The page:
When I saw the magazine cover, I thought, “Great. Here we go again.” For as long as I’ve been an adult, to breastfeed or not has been a hugely polarizing topic. I’ve seen friendships between women go south and get nasty because of breastfeeding. I’ve seen marriages have difficulty because of disagreement on this issue. I’ve seen a marriage end because a father tried to force weaning on a child (and mother) who wasn’t ready, and the mother was left to deal with the fall-out.

That Time Magazine cover doesn’t accurately depict any kind of extended breastfeeding relationship that I have ever encountered. I believe it was staged to be polarizing and to get a negative reaction from people.

It’s amazing to me how breastfeeding and weaning continues to be such a topic of hotly contested debate, even despite all scientific evidence. It always seems to me that we forget that babies have rights. Babies aren’t pets and don’t deserve to live off the scraps of what we parents are willing to give them. That’s just my two cents, and you are free to disagree. But I do think that babies deserve to have parents who are engaged and committed.

So, I’ve been reading along, sitting on my hands, seeing comments from people who have nasty opinions about this cover. The mommy wars continue, and we, as a species, continue to blast others and tear each other down for other people’s parenting decisions which we have no right to judge.

After all, we’re not talking about whether or not to use a car seat (although there are those that compare the formula campaign to those cigarette campaigns years ago, which I’m inclined personally to see the similarities in) or even nutritional content of infant nourishment; we’re talking about relationship. We are talking about parenting.

Back in my counseling days, weaning, as it is now, was a hot topic. New mothers were unsure of who to listen to; unsure of what the truth was.

I had one mother, no kidding, tell me her pediatrician told her she had to stop nursing when her baby turned a year old, if not before. She asked why, and was told “Because your milk will turn blue.”

Honestly. I couldn’t make this stuff up if I tried.

And through the years, one of the articles I routinely referred to was A Natural Age of Weaning, by anthropologist Dr. Katherine Dettwyler, PhD.  She wrote,

“In societies where children are allowed to nurse “as long as they want” they usually self-wean, with no arguments or emotional trauma, between 3 and 4 years of age. This interest also stemmed from the realization that other animals have “natural” ages of weaning, around 8 weeks for dogs, 8-12 months for horses, etc. Presumably these animals don’t have cultural beliefs about when it would be appropriate. “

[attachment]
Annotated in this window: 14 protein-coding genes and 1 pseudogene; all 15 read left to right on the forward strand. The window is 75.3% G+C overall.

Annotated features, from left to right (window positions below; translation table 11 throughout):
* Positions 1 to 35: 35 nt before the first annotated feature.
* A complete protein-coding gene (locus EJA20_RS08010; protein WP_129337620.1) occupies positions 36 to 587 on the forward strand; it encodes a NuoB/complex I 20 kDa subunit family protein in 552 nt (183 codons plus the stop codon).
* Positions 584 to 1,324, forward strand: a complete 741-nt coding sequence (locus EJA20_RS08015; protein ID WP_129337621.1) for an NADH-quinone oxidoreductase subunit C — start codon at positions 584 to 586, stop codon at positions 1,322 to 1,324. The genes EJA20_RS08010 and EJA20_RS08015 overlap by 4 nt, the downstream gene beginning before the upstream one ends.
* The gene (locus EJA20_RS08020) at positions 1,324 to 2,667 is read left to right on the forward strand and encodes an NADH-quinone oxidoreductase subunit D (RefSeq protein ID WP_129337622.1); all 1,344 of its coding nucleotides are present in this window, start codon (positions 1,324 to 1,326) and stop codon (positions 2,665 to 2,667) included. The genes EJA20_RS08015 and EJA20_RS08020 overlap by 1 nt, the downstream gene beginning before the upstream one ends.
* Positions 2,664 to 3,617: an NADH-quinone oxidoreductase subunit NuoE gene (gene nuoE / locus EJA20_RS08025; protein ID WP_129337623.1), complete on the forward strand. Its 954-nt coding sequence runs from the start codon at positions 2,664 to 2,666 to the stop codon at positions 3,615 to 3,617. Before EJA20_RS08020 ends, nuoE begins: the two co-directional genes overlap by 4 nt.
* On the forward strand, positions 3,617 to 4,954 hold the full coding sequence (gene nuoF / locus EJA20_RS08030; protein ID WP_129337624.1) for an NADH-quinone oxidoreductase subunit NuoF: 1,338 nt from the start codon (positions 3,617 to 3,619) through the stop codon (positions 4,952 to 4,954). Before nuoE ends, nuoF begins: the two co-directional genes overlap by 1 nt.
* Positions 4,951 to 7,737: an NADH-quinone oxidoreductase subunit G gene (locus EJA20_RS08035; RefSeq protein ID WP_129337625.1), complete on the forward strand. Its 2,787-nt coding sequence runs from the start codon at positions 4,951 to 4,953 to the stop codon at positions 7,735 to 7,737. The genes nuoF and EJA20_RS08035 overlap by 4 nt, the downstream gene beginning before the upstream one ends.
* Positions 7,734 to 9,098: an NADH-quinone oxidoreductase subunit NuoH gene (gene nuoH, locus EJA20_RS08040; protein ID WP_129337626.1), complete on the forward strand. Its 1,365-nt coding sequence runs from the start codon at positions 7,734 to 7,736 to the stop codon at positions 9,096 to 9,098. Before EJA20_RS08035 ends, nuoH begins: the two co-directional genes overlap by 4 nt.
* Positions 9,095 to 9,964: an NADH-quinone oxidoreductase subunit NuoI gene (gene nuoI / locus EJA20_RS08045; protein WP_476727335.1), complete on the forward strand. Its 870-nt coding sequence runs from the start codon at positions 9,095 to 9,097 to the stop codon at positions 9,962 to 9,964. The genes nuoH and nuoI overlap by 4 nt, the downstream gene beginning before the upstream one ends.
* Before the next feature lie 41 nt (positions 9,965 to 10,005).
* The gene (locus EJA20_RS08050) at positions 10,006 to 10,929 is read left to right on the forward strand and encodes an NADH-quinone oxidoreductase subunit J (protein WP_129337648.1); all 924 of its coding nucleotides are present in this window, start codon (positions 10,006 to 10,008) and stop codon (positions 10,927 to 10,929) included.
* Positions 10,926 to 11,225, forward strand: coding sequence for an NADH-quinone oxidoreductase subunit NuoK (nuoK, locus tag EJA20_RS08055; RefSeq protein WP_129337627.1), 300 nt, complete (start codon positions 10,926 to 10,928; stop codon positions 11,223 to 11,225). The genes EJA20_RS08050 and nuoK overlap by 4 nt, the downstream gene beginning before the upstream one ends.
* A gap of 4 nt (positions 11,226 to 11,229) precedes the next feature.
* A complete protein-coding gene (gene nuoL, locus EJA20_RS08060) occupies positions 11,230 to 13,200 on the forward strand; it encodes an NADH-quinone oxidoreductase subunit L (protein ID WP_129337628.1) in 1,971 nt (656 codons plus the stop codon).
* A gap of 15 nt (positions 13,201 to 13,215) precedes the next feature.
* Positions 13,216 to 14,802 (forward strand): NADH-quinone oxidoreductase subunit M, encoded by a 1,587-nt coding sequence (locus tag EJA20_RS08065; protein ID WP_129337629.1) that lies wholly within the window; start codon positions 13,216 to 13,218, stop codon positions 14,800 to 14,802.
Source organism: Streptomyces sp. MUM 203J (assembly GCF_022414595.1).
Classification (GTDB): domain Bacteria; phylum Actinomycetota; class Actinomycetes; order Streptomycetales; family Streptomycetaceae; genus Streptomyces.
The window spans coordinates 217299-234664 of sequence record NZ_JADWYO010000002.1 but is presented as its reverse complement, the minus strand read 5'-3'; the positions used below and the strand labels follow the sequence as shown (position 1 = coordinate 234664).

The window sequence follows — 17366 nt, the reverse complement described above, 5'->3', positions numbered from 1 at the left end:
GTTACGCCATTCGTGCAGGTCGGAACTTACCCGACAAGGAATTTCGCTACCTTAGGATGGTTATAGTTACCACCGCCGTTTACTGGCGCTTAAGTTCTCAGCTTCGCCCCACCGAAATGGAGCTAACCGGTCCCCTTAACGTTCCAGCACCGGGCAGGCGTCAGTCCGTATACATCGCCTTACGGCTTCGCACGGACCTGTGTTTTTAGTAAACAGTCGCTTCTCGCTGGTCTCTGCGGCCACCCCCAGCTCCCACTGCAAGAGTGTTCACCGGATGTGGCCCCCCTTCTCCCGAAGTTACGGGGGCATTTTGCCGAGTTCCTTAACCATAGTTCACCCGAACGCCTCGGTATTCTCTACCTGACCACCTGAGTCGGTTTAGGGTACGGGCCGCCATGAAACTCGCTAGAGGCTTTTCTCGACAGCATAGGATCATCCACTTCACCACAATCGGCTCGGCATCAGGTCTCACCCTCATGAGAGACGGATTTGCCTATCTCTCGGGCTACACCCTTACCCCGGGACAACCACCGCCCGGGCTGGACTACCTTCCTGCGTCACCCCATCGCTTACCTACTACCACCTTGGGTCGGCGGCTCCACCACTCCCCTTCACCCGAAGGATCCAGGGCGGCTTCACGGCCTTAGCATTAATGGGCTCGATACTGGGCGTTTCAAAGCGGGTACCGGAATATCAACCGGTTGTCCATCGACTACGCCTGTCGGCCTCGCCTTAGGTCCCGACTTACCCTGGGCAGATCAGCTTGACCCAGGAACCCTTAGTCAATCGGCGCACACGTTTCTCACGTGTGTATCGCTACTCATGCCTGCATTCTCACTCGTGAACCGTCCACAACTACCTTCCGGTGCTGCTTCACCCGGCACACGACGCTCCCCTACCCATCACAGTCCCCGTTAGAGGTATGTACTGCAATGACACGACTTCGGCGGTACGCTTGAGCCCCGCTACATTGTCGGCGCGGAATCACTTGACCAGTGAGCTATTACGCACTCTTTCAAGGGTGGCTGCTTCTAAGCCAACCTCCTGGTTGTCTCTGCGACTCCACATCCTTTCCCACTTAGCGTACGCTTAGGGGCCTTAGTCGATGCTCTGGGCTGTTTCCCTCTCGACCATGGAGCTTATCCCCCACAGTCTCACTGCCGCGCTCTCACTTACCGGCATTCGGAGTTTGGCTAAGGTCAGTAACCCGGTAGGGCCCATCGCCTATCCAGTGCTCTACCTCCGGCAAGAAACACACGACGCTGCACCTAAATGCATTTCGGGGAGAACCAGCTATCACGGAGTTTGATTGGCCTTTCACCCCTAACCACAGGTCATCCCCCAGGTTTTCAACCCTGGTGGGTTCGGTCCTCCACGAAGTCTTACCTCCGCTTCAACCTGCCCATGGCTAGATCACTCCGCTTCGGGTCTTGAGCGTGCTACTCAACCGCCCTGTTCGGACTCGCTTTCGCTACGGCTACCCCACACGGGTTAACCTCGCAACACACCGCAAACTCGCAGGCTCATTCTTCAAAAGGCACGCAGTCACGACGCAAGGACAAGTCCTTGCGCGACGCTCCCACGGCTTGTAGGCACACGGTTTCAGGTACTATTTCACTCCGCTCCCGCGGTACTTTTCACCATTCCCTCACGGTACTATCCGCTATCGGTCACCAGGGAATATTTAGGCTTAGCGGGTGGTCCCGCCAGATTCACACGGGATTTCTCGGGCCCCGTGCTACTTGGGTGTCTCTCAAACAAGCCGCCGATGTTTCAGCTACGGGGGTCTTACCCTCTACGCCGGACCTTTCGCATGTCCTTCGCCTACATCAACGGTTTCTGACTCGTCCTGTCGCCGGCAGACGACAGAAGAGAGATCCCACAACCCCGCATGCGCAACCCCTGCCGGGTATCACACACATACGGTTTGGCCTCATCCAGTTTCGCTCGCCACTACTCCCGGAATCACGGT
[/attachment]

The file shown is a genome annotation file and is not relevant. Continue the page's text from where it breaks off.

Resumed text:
More recently, she wrote a comment in response to Brian Palmer’s Slate.com’s article, titled Breast-feeding in Prehistoric Times:

“Brian — After all the time I spent talking to you on the phone trying to educate you and provide you with actual research data to help you understand the biology and physiology of modern humans, and this is what you come up with? I’m quite disappointed.

My research suggests 2.5 to 7.0 years as the range of a natural/normal/typical duration of breastfeeding for modern humans. Most human children around the world, if allowed to nurse as long as they want, wean themselves between the ages of 3 and 5 years (not 2-4 years). Obviously humans CAN wean their children at birth (jor nurse for only six weeks or six months or two years) and have most of them survive, but it’s estimated that more than 900 children in the United States die every year because they were not breastfed, and many many more die where alternative safe and appropriate nutrition is not available and where vaccinations and antibiotics are not available.

The fact that culturally we’ve been messing around with this life-history variable for thousands of years does not change the fact that the underlying biology and physiology of human children has not changed. They evolved to expect many years of breastfeeding and that’s what they need for optimal development. Under the best of circumstances — good alternative foods, low disease and parasite load, low stress — children who are allowed to nurse as long as they want do so, typically, for 3 to 5 years, and many are happy to nurse much longer.

There is enormous variation in all aspects of human growth and development. Just as the average height for adult women in the U.S. is around 5’4″, there are some women who are only 4’10” and some who are 6’5″ (shout out to Elena Dellle Donne). Likewise, some children will wean on their own before their first birthday, and others will nurse up to and beyond 7 years if they have willing mothers.

The point is — nursing a 3 or 4 or 5 or 6 or 7 year old is NORMAL for our species, regardless of what people think about it. Just like being pregnant for 9 months is normal, and getting your first permanent teeth at age 5.5-6 years is normal, and going through puberty in your teens is normal. Nurse your children for as short or as long as you like, or don’t nurse them at all, or simply don’t have any. The point is that nursing for several years is NORMAL….”